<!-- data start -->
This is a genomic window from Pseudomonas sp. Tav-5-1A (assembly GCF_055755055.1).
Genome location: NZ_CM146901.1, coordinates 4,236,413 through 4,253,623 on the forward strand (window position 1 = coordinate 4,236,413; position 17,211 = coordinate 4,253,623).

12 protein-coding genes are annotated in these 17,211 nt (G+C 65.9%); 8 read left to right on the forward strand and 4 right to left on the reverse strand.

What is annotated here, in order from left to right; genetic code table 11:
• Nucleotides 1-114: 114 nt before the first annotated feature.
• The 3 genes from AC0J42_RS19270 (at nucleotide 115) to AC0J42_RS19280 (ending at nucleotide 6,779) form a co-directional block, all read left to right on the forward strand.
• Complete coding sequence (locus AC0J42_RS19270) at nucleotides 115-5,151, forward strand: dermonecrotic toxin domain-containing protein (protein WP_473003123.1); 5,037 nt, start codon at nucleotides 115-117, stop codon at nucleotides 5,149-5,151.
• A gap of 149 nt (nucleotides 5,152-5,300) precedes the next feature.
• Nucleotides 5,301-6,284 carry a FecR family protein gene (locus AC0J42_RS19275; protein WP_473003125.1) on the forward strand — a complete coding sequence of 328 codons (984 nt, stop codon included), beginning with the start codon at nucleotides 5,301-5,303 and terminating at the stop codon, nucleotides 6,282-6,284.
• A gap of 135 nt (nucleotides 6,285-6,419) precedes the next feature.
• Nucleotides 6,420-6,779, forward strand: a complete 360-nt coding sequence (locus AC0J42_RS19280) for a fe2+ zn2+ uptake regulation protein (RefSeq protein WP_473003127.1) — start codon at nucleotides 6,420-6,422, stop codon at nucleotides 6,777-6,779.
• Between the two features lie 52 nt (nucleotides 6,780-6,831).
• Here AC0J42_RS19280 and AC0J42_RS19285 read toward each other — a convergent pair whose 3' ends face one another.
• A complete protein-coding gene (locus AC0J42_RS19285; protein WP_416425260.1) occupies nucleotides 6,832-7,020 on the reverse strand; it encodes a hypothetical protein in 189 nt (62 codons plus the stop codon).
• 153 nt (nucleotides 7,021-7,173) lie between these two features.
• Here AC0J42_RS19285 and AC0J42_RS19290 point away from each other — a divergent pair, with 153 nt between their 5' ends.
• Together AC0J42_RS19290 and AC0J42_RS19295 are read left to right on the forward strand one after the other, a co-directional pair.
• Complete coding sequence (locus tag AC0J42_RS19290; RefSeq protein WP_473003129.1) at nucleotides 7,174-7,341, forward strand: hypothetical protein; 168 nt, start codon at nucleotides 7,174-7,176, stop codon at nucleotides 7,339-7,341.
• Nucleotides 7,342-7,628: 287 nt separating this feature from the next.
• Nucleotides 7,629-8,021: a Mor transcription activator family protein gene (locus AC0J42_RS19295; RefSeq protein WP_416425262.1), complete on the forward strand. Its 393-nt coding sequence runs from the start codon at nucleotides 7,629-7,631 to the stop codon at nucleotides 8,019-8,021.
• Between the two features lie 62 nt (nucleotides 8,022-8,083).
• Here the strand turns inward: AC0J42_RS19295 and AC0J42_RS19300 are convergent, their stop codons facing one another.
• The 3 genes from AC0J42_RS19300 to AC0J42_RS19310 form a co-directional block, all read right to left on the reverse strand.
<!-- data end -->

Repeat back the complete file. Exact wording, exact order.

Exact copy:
This is a genomic window from Pseudomonas sp. Tav-5-1A (assembly GCF_055755055.1).
Genome location: NZ_CM146901.1, coordinates 4,236,413 through 4,253,623 on the forward strand (window position 1 = coordinate 4,236,413; position 17,211 = coordinate 4,253,623).

12 protein-coding genes are annotated in these 17,211 nt (G+C 65.9%); 8 read left to right on the forward strand and 4 right to left on the reverse strand.

What is annotated here, in order from left to right; genetic code table 11:
• Nucleotides 1-114: 114 nt before the first annotated feature.
• The 3 genes from AC0J42_RS19270 (at nucleotide 115) to AC0J42_RS19280 (ending at nucleotide 6,779) form a co-directional block, all read left to right on the forward strand.
• Complete coding sequence (locus AC0J42_RS19270) at nucleotides 115-5,151, forward strand: dermonecrotic toxin domain-containing protein (protein WP_473003123.1); 5,037 nt, start codon at nucleotides 115-117, stop codon at nucleotides 5,149-5,151.
• A gap of 149 nt (nucleotides 5,152-5,300) precedes the next feature.
• Nucleotides 5,301-6,284 carry a FecR family protein gene (locus AC0J42_RS19275; protein WP_473003125.1) on the forward strand — a complete coding sequence of 328 codons (984 nt, stop codon included), beginning with the start codon at nucleotides 5,301-5,303 and terminating at the stop codon, nucleotides 6,282-6,284.
• A gap of 135 nt (nucleotides 6,285-6,419) precedes the next feature.
• Nucleotides 6,420-6,779, forward strand: a complete 360-nt coding sequence (locus AC0J42_RS19280) for a fe2+ zn2+ uptake regulation protein (RefSeq protein WP_473003127.1) — start codon at nucleotides 6,420-6,422, stop codon at nucleotides 6,777-6,779.
• Between the two features lie 52 nt (nucleotides 6,780-6,831).
• Here AC0J42_RS19280 and AC0J42_RS19285 read toward each other — a convergent pair whose 3' ends face one another.
• A complete protein-coding gene (locus AC0J42_RS19285; protein WP_416425260.1) occupies nucleotides 6,832-7,020 on the reverse strand; it encodes a hypothetical protein in 189 nt (62 codons plus the stop codon).
• 153 nt (nucleotides 7,021-7,173) lie between these two features.
• Here AC0J42_RS19285 and AC0J42_RS19290 point away from each other — a divergent pair, with 153 nt between their 5' ends.
• Together AC0J42_RS19290 and AC0J42_RS19295 are read left to right on the forward strand one after the other, a co-directional pair.
• Complete coding sequence (locus tag AC0J42_RS19290; RefSeq protein WP_473003129.1) at nucleotides 7,174-7,341, forward strand: hypothetical protein; 168 nt, start codon at nucleotides 7,174-7,176, stop codon at nucleotides 7,339-7,341.
• Nucleotides 7,342-7,628: 287 nt separating this feature from the next.
• Nucleotides 7,629-8,021: a Mor transcription activator family protein gene (locus AC0J42_RS19295; RefSeq protein WP_416425262.1), complete on the forward strand. Its 393-nt coding sequence runs from the start codon at nucleotides 7,629-7,631 to the stop codon at nucleotides 8,019-8,021.
• Between the two features lie 62 nt (nucleotides 8,022-8,083).
• Here the strand turns inward: AC0J42_RS19295 and AC0J42_RS19300 are convergent, their stop codons facing one another.
• The 3 genes from AC0J42_RS19300 to AC0J42_RS19310 form a co-directional block, all read right to left on the reverse strand.